A small increase in the Quebec minimum wage goes into effect on Saturday 1st Mayand the province’s largest restaurateurs association is not enthusiastic about it.
“Given the current situation, ARQ believes this surge comes at a very bad time for the industry,” says ARQ (originally in French but translated here) in published a statement The minimum wage is expected to increase by $ 0.40 to $ 13.50 and for workers with tips by $ 0.35 to $ 10.80.
Restaurants have been closed to personal service for the past seven months due to government COVID-19 health restrictions. While takeaway and delivery are allowed, the setup only delivers about 30 percent of the revenue it would generate in normal times, according to ARQ. These circumstances are causing half of the fluctuating restaurants in Quebec to consider closing permanently.
“Under these circumstances, raising the minimum wage could worsen the precarious situation of many restaurateurs. The ARQ would have preferred if the government had frozen the increase so that the restaurateurs could get back to normal, ”says the ARQ.
There is a lot to unzip here. The health crisis, as the ARQ says, has certainly resulted in a cascade of financial hardship among employers struggling to stay afloat amid government-mandated mass closings with no clear end in sight and what many consider to be inadequate support . But also the employees in the industry, who literally put their lives on the line every day like they have never done before. Are an extra 40 cents really too much to ask?
If this question, which is meant to be rhetorical, gets a “yes” from restaurateurs and deplores the industry’s low profit margins, then some proponents of the work say it is probably time to reassess the system as a whole and the demands of the industry Pay attention to Canadian workers who are struggling to overcome the branded inequalities in the hospitality industry.
“Whom does it serve to keep wages so low? Who is the ARQ for? Definitely not the workers, who could potentially earn more with EI or CERB, to work 40 hours a week for the minimum wage, even after this meager increase, ”says Ellen Eamon, manager of the venerable Saint-Henri-Pizzeria Elena and a board member of the Montreal Restaurant Workers Relief Fund (MRWRF). “Employers can’t complain that restaurant workers are leaving in droves, and it’s so difficult to find line chefs if you’re not willing to pay them 40 cents more, no matter what the living wage is. “
This is obvious to many in the industry, and some say it should come as no surprise to restaurant owners and a lobbying group like the ARQ, which represents nearly 5,600 of them in the province, that a number of skilled workers in the industry could be forced into theirs Realign careers when even a blanket government-mandated increase in the minimum wage meets with resistance. Add to this the ongoing risk of getting their job done. the new roles they have had to take on to ensure security is followed when customers collect their groceries from the take-away counters; the fact that they were not considered an essential workforce in the province’s vaccine rollout plans; and all the layers of precariousness that emerged prior to the pandemic; and it becomes clear that not only is a raise justified, but not enough either.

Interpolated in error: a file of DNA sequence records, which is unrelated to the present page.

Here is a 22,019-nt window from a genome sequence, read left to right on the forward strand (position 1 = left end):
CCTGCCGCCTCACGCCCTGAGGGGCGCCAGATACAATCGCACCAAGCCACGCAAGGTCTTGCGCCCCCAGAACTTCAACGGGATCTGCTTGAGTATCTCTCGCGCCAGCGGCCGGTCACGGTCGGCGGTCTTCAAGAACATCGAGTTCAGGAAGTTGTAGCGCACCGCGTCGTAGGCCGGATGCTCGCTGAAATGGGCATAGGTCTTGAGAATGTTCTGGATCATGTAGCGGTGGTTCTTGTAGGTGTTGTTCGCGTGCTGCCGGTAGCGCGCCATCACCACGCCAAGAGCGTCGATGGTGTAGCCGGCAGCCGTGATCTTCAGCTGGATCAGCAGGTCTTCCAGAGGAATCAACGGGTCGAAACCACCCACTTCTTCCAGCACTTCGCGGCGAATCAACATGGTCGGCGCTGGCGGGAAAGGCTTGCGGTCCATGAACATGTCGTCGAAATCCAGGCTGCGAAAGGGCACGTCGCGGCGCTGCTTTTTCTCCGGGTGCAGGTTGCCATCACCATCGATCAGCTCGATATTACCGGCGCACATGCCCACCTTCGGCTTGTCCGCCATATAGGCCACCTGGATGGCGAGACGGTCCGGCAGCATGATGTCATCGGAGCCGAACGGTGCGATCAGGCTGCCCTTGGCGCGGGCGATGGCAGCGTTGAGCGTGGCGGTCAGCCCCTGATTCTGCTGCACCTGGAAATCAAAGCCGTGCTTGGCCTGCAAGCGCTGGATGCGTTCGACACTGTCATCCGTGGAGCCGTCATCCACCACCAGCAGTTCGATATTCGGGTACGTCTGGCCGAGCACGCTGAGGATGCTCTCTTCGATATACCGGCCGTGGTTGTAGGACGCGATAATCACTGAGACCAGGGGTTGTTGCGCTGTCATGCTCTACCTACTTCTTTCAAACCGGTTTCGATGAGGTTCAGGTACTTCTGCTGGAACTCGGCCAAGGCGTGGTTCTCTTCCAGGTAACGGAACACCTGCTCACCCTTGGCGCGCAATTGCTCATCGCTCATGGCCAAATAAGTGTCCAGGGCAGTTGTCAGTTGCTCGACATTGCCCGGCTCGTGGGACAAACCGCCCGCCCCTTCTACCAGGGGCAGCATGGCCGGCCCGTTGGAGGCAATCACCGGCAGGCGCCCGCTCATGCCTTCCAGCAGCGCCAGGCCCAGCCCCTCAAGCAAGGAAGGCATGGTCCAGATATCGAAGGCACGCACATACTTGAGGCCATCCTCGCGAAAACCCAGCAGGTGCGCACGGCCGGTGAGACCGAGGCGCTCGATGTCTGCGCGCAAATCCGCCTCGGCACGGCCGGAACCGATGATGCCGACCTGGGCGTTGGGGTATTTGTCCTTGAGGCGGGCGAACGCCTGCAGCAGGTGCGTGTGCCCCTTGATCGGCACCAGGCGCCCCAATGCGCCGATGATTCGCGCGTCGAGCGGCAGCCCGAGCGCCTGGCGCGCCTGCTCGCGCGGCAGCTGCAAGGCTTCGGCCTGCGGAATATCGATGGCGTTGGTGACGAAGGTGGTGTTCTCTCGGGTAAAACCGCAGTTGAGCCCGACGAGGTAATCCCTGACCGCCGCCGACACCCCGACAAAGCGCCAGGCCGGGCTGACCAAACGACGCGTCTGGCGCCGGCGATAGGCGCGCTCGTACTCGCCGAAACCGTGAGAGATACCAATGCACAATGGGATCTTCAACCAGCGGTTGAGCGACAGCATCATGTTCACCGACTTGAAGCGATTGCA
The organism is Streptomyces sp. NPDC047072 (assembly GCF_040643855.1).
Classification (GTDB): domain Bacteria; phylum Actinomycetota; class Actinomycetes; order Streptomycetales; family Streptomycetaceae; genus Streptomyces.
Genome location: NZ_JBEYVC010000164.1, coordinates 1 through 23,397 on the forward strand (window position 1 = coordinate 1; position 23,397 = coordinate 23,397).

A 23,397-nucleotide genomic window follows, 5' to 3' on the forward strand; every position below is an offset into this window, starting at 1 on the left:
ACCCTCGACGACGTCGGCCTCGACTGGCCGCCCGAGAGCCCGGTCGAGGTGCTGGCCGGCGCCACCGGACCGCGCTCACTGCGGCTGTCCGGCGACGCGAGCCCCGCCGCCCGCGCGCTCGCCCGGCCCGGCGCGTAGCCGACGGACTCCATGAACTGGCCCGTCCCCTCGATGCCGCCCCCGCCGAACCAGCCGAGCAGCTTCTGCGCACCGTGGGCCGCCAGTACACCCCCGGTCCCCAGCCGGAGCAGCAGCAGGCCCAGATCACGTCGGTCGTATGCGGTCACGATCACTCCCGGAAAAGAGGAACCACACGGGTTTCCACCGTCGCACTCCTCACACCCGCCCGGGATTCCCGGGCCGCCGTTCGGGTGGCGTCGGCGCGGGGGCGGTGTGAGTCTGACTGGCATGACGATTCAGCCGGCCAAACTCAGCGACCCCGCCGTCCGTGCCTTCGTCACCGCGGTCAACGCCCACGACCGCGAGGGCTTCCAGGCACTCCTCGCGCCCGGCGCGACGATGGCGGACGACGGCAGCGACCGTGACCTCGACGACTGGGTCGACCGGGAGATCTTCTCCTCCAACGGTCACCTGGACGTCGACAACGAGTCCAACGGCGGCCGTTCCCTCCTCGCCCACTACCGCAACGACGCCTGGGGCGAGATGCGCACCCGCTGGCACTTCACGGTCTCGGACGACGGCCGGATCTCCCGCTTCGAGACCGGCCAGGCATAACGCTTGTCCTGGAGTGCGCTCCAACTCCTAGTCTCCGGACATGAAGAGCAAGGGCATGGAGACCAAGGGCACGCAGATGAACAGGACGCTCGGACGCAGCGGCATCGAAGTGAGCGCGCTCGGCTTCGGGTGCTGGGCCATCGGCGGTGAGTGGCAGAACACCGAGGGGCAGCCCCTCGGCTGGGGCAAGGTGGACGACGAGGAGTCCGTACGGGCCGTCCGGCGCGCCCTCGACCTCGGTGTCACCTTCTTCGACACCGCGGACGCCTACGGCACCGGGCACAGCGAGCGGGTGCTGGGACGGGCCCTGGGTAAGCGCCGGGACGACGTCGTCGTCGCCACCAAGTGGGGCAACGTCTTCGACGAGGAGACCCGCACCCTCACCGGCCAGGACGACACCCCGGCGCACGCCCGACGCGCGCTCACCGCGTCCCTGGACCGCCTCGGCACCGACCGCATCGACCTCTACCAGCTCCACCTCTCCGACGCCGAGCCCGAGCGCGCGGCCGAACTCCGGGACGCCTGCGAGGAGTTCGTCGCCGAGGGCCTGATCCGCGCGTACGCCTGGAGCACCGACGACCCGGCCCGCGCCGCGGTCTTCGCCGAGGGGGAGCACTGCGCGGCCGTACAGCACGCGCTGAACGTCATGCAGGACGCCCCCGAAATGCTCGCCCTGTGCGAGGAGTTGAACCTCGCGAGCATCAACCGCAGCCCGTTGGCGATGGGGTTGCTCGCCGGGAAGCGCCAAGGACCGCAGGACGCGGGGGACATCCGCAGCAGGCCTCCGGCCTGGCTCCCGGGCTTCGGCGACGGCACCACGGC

Jesse Massumi, one of the owners of the Little Italy curry shop Pumpui and the highly anticipated newcomer on St-Hubert Street, Pichai, agrees, saying in an email that “Any backlash against a wage increase is an embarrassment for those of us doing our best to keep the tide in.” change in the restaurant industry. ” Rather than advocating better wages, Massumi believes the ARQ should use its position to urge the government to create new tax incentives that will help cash-strapped restaurants offer fair wages and benefits. “Instead of fighting our own workforce, our industry should organize itself to achieve a fairer future.”
Massumi refers to a multiple choice poll that is currently being published on the ARQ homepage and which he describes as “narrative”. The survey asks readers what solutions they recommend to address the labor shortage. The three options are: exchanging tips between the front and back of the house, training and recruiting from alternative labor pools, and facilitating and accelerating the recruitment process abroad. “Perhaps the fourth choice should be: living wages, health benefits, and paid sick leave?” Massumi suggests.
While the ARQ cites the pressures of the pandemic as the reason for their rejection of the impending raise, they weren’t concerned about it in 2017 either, and that was long before the coronavirus distorted the industry. At the time, the Eater lobby group said that more employee compensation would force owners to make delicate decisions about whether or not to increase menu prices.
However, passing the cost on to the consumer is a plausible option, says Eamon, and one that Elena has successfully resorted to during the pandemic. The restaurant increased the delivery price by 10 percent in December to get a guaranteed tip for staff. “We were so concerned that our customers would be offended or unable to pay 10 percent more. Nobody bothered, nobody noticed. Customers pay more for something they want. We as employers and owners just need to be willing to take this risk for the financial well-being of our employees who literally take a risk every day to serve the public. ”
Massumi sums it up like this: “If your business model is based on available minimum wage labor, you are part of the problem.”